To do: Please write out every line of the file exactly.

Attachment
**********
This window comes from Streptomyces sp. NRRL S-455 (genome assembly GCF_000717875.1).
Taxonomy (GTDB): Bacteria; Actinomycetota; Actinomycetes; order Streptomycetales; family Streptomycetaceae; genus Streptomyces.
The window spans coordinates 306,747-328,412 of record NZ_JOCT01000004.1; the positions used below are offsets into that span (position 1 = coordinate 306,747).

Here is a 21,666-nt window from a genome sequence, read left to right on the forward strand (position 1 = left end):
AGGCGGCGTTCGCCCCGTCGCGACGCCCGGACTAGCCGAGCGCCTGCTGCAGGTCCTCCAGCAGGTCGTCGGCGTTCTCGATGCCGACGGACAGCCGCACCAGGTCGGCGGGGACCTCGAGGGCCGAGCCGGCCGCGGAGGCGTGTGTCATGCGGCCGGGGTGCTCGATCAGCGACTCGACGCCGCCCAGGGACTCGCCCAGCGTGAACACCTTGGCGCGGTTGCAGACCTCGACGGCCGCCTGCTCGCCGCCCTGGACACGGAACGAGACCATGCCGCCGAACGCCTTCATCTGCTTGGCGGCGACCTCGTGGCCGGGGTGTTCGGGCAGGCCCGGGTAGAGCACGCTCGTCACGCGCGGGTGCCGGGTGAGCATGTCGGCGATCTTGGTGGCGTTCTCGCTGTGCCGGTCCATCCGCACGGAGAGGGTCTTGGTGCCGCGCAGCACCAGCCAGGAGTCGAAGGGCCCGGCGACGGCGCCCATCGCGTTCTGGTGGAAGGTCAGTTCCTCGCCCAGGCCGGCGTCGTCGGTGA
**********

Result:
This window comes from Streptomyces sp. NRRL S-455 (genome assembly GCF_000717875.1).
Taxonomy (GTDB): Bacteria; Actinomycetota; Actinomycetes; order Streptomycetales; family Streptomycetaceae; genus Streptomyces.
The window spans coordinates 306,747-328,412 of record NZ_JOCT01000004.1; the positions used below are offsets into that span (position 1 = coordinate 306,747).

Here is a 21,666-nt window from a genome sequence, read left to right on the forward strand (position 1 = left end):
AGGCGGCGTTCGCCCCGTCGCGACGCCCGGACTAGCCGAGCGCCTGCTGCAGGTCCTCCAGCAGGTCGTCGGCGTTCTCGATGCCGACGGACAGCCGCACCAGGTCGGCGGGGACCTCGAGGGCCGAGCCGGCCGCGGAGGCGTGTGTCATGCGGCCGGGGTGCTCGATCAGCGACTCGACGCCGCCCAGGGACTCGCCCAGCGTGAACACCTTGGCGCGGTTGCAGACCTCGACGGCCGCCTGCTCGCCGCCCTGGACACGGAACGAGACCATGCCGCCGAACGCCTTCATCTGCTTGGCGGCGACCTCGTGGCCGGGGTGTTCGGGCAGGCCCGGGTAGAGCACGCTCGTCACGCGCGGGTGCCGGGTGAGCATGTCGGCGATCTTGGTGGCGTTCTCGCTGTGCCGGTCCATCCGCACGGAGAGGGTCTTGGTGCCGCGCAGCACCAGCCAGGAGTCGAAGGGCCCGGCGACGGCGCCCATCGCGTTCTGGTGGAAGGTCAGTTCCTCGCCCAGGCCGGCGTCGTCGGTGA